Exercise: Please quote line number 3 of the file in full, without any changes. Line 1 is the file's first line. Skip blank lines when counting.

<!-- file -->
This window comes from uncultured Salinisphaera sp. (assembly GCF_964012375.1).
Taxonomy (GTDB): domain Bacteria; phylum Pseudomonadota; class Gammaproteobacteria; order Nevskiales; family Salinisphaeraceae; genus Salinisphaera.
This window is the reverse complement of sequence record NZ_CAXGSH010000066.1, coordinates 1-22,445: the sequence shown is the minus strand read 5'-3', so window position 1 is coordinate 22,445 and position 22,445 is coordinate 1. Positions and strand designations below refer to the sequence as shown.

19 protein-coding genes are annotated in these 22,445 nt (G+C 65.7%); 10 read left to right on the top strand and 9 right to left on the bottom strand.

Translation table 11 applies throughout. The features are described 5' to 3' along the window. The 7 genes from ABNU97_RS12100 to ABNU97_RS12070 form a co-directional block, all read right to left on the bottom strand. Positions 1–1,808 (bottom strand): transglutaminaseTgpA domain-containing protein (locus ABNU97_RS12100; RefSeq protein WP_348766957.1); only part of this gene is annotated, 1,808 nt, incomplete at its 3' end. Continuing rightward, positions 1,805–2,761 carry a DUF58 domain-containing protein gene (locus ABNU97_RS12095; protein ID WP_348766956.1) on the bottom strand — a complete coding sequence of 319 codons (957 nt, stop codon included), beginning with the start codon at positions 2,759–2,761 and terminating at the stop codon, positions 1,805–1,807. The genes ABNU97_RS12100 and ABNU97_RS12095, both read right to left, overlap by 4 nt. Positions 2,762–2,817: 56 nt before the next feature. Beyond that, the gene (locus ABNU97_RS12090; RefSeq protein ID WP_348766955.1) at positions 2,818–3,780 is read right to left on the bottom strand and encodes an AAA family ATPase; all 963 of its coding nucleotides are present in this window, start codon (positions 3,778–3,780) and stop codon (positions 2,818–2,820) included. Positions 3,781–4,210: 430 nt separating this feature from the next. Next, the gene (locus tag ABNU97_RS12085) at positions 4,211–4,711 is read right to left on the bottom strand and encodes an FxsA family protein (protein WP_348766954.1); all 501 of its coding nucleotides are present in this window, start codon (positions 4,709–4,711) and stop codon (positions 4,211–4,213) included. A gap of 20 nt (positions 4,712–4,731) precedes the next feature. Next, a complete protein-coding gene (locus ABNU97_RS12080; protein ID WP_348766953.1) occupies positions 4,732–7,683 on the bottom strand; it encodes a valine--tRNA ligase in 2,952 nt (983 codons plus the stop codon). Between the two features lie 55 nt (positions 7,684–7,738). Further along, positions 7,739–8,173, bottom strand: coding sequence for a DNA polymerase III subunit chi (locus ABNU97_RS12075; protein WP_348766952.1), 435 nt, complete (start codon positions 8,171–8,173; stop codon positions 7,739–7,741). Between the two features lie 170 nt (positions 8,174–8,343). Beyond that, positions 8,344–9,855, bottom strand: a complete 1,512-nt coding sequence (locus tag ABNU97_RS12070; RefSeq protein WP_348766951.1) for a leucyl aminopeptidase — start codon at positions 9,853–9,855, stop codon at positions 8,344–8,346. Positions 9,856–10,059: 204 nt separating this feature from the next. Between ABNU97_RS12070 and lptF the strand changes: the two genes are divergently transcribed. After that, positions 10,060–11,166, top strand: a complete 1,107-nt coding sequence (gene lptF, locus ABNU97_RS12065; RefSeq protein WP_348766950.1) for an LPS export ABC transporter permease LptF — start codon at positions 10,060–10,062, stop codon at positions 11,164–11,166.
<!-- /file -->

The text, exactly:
This window is the reverse complement of sequence record NZ_CAXGSH010000066.1, coordinates 1-22,445: the sequence shown is the minus strand read 5'-3', so window position 1 is coordinate 22,445 and position 22,445 is coordinate 1. Positions and strand designations below refer to the sequence as shown.